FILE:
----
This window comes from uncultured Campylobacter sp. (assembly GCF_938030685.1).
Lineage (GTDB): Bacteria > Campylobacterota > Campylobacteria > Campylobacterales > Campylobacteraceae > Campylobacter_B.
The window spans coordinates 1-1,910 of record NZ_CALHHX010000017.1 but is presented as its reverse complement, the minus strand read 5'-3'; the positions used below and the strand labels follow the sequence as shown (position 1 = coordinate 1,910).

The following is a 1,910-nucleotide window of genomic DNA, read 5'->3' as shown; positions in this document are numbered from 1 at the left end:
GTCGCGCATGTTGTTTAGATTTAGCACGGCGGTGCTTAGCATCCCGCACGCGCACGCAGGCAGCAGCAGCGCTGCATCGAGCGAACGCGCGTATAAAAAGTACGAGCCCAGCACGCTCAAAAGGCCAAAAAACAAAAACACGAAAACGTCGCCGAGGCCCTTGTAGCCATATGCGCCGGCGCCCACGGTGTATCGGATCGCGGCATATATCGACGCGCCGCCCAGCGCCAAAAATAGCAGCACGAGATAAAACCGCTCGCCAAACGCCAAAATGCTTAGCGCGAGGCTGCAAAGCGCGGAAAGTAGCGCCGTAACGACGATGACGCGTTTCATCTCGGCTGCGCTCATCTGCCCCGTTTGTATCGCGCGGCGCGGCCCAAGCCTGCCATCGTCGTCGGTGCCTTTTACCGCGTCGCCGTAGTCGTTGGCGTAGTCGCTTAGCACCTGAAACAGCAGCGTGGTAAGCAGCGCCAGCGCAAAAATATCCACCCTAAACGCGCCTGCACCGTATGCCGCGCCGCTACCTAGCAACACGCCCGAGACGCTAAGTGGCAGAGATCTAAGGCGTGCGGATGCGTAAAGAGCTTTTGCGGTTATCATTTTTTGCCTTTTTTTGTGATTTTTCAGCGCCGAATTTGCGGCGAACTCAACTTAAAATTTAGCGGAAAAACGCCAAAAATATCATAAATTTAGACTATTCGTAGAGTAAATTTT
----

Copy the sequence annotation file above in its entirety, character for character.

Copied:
This window comes from uncultured Campylobacter sp. (assembly GCF_938030685.1).
Lineage (GTDB): Bacteria > Campylobacterota > Campylobacteria > Campylobacterales > Campylobacteraceae > Campylobacter_B.
The window spans coordinates 1-1,910 of record NZ_CALHHX010000017.1 but is presented as its reverse complement, the minus strand read 5'-3'; the positions used below and the strand labels follow the sequence as shown (position 1 = coordinate 1,910).

The following is a 1,910-nucleotide window of genomic DNA, read 5'->3' as shown; positions in this document are numbered from 1 at the left end:
GTCGCGCATGTTGTTTAGATTTAGCACGGCGGTGCTTAGCATCCCGCACGCGCACGCAGGCAGCAGCAGCGCTGCATCGAGCGAACGCGCGTATAAAAAGTACGAGCCCAGCACGCTCAAAAGGCCAAAAAACAAAAACACGAAAACGTCGCCGAGGCCCTTGTAGCCATATGCGCCGGCGCCCACGGTGTATCGGATCGCGGCATATATCGACGCGCCGCCCAGCGCCAAAAATAGCAGCACGAGATAAAACCGCTCGCCAAACGCCAAAATGCTTAGCGCGAGGCTGCAAAGCGCGGAAAGTAGCGCCGTAACGACGATGACGCGTTTCATCTCGGCTGCGCTCATCTGCCCCGTTTGTATCGCGCGGCGCGGCCCAAGCCTGCCATCGTCGTCGGTGCCTTTTACCGCGTCGCCGTAGTCGTTGGCGTAGTCGCTTAGCACCTGAAACAGCAGCGTGGTAAGCAGCGCCAGCGCAAAAATATCCACCCTAAACGCGCCTGCACCGTATGCCGCGCCGCTACCTAGCAACACGCCCGAGACGCTAAGTGGCAGAGATCTAAGGCGTGCGGATGCGTAAAGAGCTTTTGCGGTTATCATTTTTTGCCTTTTTTTGTGATTTTTCAGCGCCGAATTTGCGGCGAACTCAACTTAAAATTTAGCGGAAAAACGCCAAAAATATCATAAATTTAGACTATTCGTAGAGTAAATTTT